HealthDay News — Early-onset androgenetic alopecia (AGA), or male-pattern baldness, may be a marker of urinary symptoms associated with an enlarged prostate, study data published in the Journal of the American Academy of Dermatology indicate.
“There is a relationship between the presence of AGA and prostate growth-associated urinary symptoms, likely attributable to their pathophysiological similarity,” Salvador Arias-Santiago, MD, PhD, of San Cecilio University in Granada, Spain, and colleagues reported in the Journal of the American Academy of Dermatology.
The researchers conducted an observational case-control study of 45 men with early-onset AGA, diagnosed in the dermatology department and 42 control subjects. They measured prostatic volume using transrectal ultrasound, and urinary flow with urinary flowmetry. A hormone study was performed on all participants, and the International Prostate Symptom Score and International Index of Erectile Function score were assessed. Cases and controls did not significantly vary in mean age (cases, 52.7 years; controls, 49.8 years)
Patients with AGA had significantly higher mean prostate volume (29.65 vs 20.24 mL, P < .0001), International Prostate Symptom Score (4.93 vs 1.23, P < .0001) and prostate-specific antigen levels (1.53 vs 0.94 ng/mL, P < .0001), the researchers found. Those with AGA also had significantly lower maximum urinary flow compared to the controls (14.5 vs 22.45 mL/s, P < .0001).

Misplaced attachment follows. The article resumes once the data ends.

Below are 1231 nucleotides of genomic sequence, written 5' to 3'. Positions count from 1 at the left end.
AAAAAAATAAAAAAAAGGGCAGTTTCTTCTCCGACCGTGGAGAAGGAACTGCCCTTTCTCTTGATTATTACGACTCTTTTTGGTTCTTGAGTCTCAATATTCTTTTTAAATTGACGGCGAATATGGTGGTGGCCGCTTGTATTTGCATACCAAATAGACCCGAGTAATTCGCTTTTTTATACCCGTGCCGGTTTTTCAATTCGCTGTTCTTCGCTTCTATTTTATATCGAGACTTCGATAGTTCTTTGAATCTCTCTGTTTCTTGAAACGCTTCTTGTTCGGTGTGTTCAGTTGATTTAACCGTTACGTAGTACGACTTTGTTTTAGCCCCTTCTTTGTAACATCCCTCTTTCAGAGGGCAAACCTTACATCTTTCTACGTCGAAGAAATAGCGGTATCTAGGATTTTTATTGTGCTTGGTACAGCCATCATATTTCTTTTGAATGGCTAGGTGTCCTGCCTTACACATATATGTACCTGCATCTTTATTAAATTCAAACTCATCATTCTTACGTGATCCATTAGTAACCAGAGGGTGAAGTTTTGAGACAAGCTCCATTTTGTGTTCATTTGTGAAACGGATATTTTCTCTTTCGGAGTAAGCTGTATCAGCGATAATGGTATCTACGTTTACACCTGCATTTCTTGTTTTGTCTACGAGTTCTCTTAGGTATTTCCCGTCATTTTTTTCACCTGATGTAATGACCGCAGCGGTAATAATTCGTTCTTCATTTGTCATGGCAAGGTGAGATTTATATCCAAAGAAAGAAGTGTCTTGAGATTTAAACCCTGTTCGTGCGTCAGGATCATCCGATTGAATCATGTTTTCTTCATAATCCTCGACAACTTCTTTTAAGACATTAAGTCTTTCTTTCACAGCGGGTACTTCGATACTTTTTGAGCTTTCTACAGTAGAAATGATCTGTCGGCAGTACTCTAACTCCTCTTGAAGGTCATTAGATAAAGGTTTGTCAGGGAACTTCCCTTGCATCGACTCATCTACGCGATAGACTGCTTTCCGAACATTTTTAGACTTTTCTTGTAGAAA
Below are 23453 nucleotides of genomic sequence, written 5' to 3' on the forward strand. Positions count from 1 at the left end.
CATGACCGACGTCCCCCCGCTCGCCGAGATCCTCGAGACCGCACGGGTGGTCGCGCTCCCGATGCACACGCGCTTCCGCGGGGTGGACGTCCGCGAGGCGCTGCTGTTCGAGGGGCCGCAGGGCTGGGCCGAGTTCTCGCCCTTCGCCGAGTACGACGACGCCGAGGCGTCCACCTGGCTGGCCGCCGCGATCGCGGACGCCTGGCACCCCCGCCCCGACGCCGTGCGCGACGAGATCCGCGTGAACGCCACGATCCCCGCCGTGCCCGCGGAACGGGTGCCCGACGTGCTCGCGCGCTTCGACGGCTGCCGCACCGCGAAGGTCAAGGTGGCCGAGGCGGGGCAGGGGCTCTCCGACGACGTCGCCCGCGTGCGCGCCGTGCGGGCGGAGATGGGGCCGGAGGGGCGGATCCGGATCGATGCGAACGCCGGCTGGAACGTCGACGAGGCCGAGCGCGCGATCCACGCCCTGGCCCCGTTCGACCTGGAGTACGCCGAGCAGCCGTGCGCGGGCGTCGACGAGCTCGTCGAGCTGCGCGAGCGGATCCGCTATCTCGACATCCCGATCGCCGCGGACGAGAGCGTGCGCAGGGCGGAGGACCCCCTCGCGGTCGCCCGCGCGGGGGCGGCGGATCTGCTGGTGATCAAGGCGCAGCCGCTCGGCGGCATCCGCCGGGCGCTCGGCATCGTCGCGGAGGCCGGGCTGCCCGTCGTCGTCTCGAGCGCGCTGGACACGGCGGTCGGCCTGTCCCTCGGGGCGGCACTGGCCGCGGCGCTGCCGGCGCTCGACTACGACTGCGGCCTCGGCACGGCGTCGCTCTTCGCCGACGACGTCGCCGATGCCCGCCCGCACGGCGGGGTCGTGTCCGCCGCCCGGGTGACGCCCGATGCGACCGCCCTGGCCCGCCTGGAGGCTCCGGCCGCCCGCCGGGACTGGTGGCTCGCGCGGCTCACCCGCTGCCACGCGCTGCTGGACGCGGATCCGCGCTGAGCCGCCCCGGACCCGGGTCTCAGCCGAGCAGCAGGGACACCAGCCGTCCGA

A strong association was observed between the presence of AGA and benign prostatic hyperplasia after adjusting for potential confounding variables, including age, urinary volume, urination time, International Prostate Symptom Score, abdominal obesity, glucose levels, systolic BP, insulin levels, fibrinogen and C-reactive protein (odds ratio=5.14; P = .041).
“Future studies may clarify whether treatment of patients with AGA may benefit the concomitant benign prostatic hypertrophy, which would be present at an earlier stage in its natural evolution,” the researchers wrote.